Table 3: The total cross section for the signal () depending on the boson mass. These values are calculated for the process at the LHC with  TeV. The results are obtained for the model (the model) with the FCNC parameter .
Table 4: The same as Table 3, but for .
Table 5: The same as Table 3, but for .
Table 6: The same as Table 3, but for .
Table 7: The total cross section values for the signal () are calculated for the process at the LHC with  TeV. The results are obtained for the model (the model) and the FCNC parameter .
Table 8: The same as Table 7, but for .
Table 9: The same as Table 7, but for .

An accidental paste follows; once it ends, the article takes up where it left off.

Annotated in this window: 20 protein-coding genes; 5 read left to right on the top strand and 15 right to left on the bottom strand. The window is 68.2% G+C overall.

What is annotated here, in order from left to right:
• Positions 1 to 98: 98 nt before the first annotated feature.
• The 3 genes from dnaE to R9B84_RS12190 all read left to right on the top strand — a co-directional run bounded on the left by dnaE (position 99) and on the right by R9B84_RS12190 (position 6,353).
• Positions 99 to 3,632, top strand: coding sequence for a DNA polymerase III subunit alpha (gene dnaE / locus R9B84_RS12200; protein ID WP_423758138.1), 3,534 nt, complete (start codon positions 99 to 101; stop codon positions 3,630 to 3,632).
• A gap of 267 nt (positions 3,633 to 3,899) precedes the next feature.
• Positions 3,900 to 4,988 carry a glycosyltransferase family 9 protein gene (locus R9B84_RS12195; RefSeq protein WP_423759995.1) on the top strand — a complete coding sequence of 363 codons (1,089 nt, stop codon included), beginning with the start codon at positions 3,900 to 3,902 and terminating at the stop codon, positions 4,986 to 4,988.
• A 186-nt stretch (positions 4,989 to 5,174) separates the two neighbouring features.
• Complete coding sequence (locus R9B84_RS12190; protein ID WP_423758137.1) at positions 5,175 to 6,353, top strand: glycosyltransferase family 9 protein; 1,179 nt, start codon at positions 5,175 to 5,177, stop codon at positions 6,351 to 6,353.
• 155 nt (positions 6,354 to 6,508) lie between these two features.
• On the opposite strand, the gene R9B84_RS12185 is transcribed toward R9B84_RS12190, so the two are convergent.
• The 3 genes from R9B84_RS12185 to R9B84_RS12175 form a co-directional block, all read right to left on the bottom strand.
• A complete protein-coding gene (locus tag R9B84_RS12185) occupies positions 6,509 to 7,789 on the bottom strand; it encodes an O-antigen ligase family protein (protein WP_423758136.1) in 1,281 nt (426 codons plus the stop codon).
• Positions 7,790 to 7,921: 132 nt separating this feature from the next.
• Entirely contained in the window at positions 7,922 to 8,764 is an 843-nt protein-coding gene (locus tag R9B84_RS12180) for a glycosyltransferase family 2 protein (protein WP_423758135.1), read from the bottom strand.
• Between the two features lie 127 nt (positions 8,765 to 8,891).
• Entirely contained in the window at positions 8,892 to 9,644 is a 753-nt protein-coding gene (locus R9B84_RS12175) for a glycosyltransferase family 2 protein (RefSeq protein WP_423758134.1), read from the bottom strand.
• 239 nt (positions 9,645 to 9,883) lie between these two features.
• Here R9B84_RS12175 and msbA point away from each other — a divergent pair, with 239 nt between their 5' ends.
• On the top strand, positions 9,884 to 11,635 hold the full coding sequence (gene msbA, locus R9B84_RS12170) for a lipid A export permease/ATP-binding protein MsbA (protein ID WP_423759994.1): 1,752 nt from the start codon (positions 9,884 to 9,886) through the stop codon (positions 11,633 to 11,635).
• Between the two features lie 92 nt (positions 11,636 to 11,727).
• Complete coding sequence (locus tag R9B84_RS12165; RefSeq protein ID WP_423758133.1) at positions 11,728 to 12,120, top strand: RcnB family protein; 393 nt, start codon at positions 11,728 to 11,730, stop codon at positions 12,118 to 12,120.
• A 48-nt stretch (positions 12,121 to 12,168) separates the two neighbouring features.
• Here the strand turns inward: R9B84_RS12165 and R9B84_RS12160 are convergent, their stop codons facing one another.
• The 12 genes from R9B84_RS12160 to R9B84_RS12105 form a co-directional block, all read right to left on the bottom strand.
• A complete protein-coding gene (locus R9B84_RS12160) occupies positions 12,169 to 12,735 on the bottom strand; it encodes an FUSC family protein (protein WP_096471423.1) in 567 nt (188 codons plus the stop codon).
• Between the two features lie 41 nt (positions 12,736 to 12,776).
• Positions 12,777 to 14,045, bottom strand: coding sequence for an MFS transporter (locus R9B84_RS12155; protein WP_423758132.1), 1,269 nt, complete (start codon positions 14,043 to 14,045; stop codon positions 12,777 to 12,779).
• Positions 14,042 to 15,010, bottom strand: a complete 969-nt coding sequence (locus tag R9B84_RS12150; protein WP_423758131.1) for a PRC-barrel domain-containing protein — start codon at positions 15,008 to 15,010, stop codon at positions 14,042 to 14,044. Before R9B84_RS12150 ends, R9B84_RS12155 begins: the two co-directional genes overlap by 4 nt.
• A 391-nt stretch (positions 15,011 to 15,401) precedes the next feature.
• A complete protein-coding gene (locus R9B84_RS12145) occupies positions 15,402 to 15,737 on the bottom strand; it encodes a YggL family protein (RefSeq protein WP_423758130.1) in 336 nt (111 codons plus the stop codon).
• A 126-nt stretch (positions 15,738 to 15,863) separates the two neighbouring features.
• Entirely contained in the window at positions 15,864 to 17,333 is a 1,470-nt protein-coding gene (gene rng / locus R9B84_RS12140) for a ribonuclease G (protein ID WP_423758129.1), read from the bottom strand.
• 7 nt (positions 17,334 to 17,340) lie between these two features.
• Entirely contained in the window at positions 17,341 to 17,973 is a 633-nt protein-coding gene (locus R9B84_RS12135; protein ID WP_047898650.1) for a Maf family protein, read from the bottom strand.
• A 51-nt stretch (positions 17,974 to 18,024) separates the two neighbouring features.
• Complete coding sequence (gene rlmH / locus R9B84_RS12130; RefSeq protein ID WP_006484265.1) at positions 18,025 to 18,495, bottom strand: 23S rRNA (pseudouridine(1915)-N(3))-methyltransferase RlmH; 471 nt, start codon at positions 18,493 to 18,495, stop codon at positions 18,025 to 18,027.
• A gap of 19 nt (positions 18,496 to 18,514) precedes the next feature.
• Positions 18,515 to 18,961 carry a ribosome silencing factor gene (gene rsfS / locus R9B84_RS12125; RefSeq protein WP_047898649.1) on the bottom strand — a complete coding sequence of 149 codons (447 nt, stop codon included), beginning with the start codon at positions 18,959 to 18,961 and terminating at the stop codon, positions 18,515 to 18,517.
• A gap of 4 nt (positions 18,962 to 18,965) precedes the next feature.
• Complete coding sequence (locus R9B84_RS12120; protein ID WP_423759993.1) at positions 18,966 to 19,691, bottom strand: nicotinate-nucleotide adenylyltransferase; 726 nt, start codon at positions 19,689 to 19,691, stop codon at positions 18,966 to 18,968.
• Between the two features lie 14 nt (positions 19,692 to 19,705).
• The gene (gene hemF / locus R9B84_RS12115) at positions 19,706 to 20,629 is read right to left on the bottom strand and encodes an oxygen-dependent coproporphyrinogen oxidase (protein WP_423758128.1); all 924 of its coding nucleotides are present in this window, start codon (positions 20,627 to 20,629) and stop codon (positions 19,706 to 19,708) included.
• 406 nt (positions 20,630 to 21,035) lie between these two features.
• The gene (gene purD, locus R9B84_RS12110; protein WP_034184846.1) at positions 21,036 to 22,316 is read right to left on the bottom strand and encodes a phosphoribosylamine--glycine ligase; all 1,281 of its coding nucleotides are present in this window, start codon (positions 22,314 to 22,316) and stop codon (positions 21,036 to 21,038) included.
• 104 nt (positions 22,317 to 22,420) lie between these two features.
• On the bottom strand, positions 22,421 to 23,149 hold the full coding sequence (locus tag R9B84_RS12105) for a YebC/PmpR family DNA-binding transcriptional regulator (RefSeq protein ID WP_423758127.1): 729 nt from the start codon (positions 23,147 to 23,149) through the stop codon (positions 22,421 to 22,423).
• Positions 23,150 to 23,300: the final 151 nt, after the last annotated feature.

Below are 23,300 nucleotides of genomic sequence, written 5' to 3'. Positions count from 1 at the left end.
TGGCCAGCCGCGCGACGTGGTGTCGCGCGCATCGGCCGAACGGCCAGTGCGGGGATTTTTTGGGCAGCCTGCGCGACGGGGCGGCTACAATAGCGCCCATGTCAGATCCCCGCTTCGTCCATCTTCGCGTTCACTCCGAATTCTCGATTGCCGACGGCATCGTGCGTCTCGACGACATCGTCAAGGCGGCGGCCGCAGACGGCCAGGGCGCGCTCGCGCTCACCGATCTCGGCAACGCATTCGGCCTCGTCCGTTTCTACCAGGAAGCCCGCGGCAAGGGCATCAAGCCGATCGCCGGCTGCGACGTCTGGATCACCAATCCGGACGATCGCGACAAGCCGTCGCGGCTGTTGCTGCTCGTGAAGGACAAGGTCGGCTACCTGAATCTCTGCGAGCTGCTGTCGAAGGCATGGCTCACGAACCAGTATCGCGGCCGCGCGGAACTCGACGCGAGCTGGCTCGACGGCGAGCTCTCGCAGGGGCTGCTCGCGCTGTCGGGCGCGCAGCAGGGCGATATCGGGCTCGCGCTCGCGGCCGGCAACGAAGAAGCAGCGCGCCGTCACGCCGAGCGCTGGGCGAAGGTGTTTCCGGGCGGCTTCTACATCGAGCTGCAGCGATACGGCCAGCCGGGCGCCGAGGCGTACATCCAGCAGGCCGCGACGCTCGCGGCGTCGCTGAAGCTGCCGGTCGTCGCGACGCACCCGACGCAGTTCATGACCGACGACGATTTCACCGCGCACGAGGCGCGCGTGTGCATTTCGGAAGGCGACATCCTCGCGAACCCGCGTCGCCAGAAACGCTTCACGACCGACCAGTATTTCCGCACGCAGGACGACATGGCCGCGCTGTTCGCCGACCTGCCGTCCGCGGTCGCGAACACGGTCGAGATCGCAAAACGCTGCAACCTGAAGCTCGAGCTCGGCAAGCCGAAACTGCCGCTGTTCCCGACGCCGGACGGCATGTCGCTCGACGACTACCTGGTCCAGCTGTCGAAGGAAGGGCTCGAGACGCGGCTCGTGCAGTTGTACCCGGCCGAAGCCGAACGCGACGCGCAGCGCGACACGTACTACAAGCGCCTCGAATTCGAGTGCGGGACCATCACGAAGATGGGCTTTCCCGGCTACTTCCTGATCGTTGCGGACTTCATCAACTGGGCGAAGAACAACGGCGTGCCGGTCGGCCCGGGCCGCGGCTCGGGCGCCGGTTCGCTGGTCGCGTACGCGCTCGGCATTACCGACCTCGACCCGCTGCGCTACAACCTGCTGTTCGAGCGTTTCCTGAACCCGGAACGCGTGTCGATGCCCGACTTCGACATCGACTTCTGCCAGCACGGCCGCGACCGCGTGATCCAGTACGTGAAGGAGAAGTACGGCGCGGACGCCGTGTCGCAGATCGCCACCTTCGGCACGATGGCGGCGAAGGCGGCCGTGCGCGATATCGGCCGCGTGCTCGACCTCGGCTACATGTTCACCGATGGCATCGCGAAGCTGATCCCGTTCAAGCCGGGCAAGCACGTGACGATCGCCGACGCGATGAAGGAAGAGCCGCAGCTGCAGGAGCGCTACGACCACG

Table 10: The same as Table 7, but for .
Table 11: The cross section for the background () depending on the values of invariant mass interval. The values are calculated for the process at the LHC with TeV. The results are given in the invariant mass within for different decay widths corresponding to the parameters explained in the text.

Figures 14, 15, 16, and 17 show the invariant mass distribution of the system for the signal (with and  sGeV) of different models and background at the LHC with  TeV.

Figure 14: The invariant mass distribution of the () system for the SM and model with different mass values of boson at the LHC with  TeV. The results are obtained for and  GeV.
Figure 15: The same as Figure 13, but for model.
Figure 16: The same as Figure 13, but for model.
Figure 17: The same as Figure 13, but for model.

4. Analysis